HSBC, in the midst of the latest reorganisation of its worldwide banking operations, has gone on the defensive to fend off its largest shareholder’s call to break up its business.
The London-headquartered bank, which traces its roots to Hong Kong and earns almost two-thirds of its pre-tax profit in Asia, said it has the right strategy as the global financier for trade between the East and the West.
“First and foremost, we remain a global institution serving our clients on a global basis, but [with] particular unique strengths within our global franchise,” the bank’s chief executive Noel Quinn said during its annual shareholders meeting, emphasising HSBC’s worldwide presence. “One of those is Asia, one of those is the Middle East and one of those is the UK.”
HSBC is on the defensive amid media reports that its biggest shareholder Ping An Insurance Group is pushing to spin off the bank’s Asia business for a separate listing in Hong Kong. Bloomberg and the Financial Times reported that Ping An, with an 8.2 per cent stake at the end of March, has held discussions with HSBC’s board, both citing people familiar with the matter.
HSBC would not confirm that it had been approached by Ping An about the break-up, but said it regularly engages with investors and is committed to “maximising value for all our shareholders.” Ping An, based in Shenzhen, declined to comment.
“We believe we’ve got the right strategy and are focused on executing it,” a HSBC spokeswoman said. “Delivering on this strategy is the fastest way to generate higher returns and maximise shareholder value.”
HSBC’s shares have plunged as much as 67 per cent since 2018, but clawed back some of those losses to close at HK$48.55 on Friday in Hong Kong. Even though it has outperformed the benchmark Hang Seng Index over the past year, HSBC’s shares in Hong Kong remain 43 per cent off its January 2018 peak.
The bank’s headquarter is in London even though Europe and the UK contributed to 20 per cent of its 2021 pre-tax profit, while Asia -most of the earnings came from Hong Kong and mainland China – made up 64.8 per cent.
HSBC’s geographic span has landed it in the middle of global geopolitics, particularly the deteriorating US-China relations over a range of thorny issues, from the December 2018 detention of Huawei Technologies’ chief financial officer Meng Wanzhou, to the bank’s position in China’s controversial national security law for Hong Kong.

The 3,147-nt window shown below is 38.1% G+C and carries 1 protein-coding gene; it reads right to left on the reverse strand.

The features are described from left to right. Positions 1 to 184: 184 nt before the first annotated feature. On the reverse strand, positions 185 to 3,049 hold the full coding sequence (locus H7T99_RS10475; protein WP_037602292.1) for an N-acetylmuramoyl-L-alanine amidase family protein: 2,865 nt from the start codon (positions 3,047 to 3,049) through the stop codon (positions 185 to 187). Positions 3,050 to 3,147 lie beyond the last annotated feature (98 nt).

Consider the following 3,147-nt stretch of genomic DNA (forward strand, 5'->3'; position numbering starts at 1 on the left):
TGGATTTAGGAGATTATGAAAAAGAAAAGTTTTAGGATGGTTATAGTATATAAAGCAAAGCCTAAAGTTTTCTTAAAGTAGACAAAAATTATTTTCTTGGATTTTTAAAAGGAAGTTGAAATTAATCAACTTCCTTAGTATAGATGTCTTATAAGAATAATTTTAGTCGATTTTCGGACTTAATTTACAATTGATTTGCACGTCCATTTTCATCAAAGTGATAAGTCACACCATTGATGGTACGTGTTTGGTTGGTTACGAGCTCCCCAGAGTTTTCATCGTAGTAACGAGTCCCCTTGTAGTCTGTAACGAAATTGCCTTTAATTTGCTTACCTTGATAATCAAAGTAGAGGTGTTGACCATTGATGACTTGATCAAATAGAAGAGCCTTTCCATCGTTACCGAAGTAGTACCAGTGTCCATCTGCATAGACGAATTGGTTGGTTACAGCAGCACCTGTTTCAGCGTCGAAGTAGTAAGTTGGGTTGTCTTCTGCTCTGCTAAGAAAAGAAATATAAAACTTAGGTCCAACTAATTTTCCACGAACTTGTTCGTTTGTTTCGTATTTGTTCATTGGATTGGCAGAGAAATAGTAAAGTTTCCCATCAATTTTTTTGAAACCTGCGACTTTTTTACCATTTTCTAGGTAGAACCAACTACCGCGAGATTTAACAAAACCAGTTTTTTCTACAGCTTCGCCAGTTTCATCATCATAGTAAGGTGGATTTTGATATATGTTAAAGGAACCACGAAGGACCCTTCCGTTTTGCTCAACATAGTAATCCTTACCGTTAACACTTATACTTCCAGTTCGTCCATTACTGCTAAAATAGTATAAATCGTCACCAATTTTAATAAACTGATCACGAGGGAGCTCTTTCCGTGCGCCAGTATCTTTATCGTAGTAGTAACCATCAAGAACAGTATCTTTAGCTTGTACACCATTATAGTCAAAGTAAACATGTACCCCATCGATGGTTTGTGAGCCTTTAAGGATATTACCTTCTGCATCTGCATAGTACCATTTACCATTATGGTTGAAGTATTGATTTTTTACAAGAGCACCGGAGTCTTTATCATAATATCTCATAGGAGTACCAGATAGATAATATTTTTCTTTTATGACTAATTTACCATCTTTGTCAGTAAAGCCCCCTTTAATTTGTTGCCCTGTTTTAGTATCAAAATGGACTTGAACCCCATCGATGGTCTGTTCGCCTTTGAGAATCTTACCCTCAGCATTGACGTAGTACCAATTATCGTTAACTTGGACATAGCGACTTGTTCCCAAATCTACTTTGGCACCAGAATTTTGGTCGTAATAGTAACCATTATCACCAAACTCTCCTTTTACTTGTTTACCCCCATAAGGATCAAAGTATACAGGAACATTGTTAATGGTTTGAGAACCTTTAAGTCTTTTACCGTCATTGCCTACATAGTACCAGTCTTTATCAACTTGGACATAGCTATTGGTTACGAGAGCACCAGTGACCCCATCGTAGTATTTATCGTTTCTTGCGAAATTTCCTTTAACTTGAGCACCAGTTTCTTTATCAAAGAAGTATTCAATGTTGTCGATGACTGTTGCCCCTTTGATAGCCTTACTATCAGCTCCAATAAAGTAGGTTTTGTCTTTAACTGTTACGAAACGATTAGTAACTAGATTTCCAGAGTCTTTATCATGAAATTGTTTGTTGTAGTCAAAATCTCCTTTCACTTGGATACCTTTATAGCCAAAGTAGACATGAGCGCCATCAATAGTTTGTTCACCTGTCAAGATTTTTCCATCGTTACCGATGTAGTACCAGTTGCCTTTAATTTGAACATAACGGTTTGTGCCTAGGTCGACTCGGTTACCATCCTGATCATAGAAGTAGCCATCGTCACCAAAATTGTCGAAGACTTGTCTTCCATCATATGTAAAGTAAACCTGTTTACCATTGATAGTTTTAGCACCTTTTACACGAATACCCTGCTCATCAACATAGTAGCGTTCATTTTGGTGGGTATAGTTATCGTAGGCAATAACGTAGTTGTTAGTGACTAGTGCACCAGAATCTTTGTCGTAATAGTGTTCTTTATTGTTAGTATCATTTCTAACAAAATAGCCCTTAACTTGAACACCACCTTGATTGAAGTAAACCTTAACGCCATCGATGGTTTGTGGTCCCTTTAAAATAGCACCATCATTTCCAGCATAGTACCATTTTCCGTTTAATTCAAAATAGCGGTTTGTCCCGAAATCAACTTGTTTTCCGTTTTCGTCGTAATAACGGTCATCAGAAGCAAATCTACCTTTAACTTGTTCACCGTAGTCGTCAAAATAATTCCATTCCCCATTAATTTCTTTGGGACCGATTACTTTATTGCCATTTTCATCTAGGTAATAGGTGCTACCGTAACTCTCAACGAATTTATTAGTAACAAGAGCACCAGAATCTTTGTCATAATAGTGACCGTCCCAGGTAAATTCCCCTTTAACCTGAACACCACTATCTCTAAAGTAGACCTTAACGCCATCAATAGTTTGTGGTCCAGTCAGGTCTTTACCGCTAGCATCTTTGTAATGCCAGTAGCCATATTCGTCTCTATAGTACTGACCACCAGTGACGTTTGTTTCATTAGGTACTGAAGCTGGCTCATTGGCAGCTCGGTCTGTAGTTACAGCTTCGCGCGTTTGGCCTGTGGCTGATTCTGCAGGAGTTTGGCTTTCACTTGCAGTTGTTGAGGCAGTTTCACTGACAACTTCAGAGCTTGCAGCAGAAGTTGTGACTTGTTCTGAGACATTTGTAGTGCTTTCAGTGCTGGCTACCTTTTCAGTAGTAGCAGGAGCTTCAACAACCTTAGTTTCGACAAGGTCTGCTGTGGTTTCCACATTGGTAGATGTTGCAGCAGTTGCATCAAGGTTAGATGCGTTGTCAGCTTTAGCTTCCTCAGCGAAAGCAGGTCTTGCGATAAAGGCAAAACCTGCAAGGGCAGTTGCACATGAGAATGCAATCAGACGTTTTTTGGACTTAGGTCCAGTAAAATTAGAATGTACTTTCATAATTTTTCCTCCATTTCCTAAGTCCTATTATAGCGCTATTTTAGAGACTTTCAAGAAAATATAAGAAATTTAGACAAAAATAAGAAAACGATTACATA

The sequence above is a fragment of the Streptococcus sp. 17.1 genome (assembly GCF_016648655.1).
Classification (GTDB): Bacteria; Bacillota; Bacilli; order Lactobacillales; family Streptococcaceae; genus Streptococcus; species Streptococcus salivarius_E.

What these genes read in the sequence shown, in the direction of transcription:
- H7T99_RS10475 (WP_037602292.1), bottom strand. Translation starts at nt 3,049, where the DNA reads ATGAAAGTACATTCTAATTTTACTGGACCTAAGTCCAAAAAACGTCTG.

Another controversy was in 2020 when the bank acceded to a call by the UK’s Prudential Regulation Authority – HSBC’s primary regulator – for all banks to suspend their dividends and shareholder buy-backs.
The UK regulator said at the time it wanted to ensure all banks under its purview had enough capital on hand to support the British economy during the early days of the coronavirus pandemic.
That sent the bank’s stock plunging to a 25-year low, leading to calls by a number of disgruntled Hong Kong investors for the bank’s break-up. The bank reinstated its dividend last year, paying out its final half of its 2021 dividend this week.
Several shareholders have said HSBC should move its headquarters back to Hong Kong – 28 years after its acquisition of Midland Bank and relocation of its base to London. HSBC’s management has repeatedly rejected the idea of moving its headquarters, which it last reviewed in 2015.
As part of its presentation to HSBC’s board, Ping An reportedly referred to the split of the insurer Prudential, which spun off its UK, European and US retirement arms and is now an insurer focused solely on Asia and Africa, the Financial Times reported. UK-based Prudential is listed in both Hong Kong and London and wants to locate its next CEO to Asia.
Even though its stock has recovered from two years ago and is one of the better performing bank stocks globally this year, HSBC’s shares are trading nearly half the value they were at four years ago despite hitting a two-year high in Hong Kong in early February.
Talk of a break-up resurfaced as HSBC is in the middle of its latest pivot to Asia, where it will shift US$6 billion in capital from underperforming businesses in the US and Europe over five years. HSBC is also betting on rising income in the Greater Bay Area and other parts of Asia, as it bulks up its wealth management business.
As part of its revamp, HSBC sold its US mass-market retail banking business and is in the process of completing the sale of its French retail bank.
“We’re the largest trade bank in the world by quite a degree,” Quinn said. “We’re one of largest global payment houses in the world. We’re one of the largest foreign exchange banks in the world.”
“One must recognise that much of that trade and payments activity is into and out of Asia,” he said. “I think we’re uniquely positioned to help, particularly, corporate customers and some of our international retail customers trade between the West and the East and that is what we’ve been doing for 156 years.”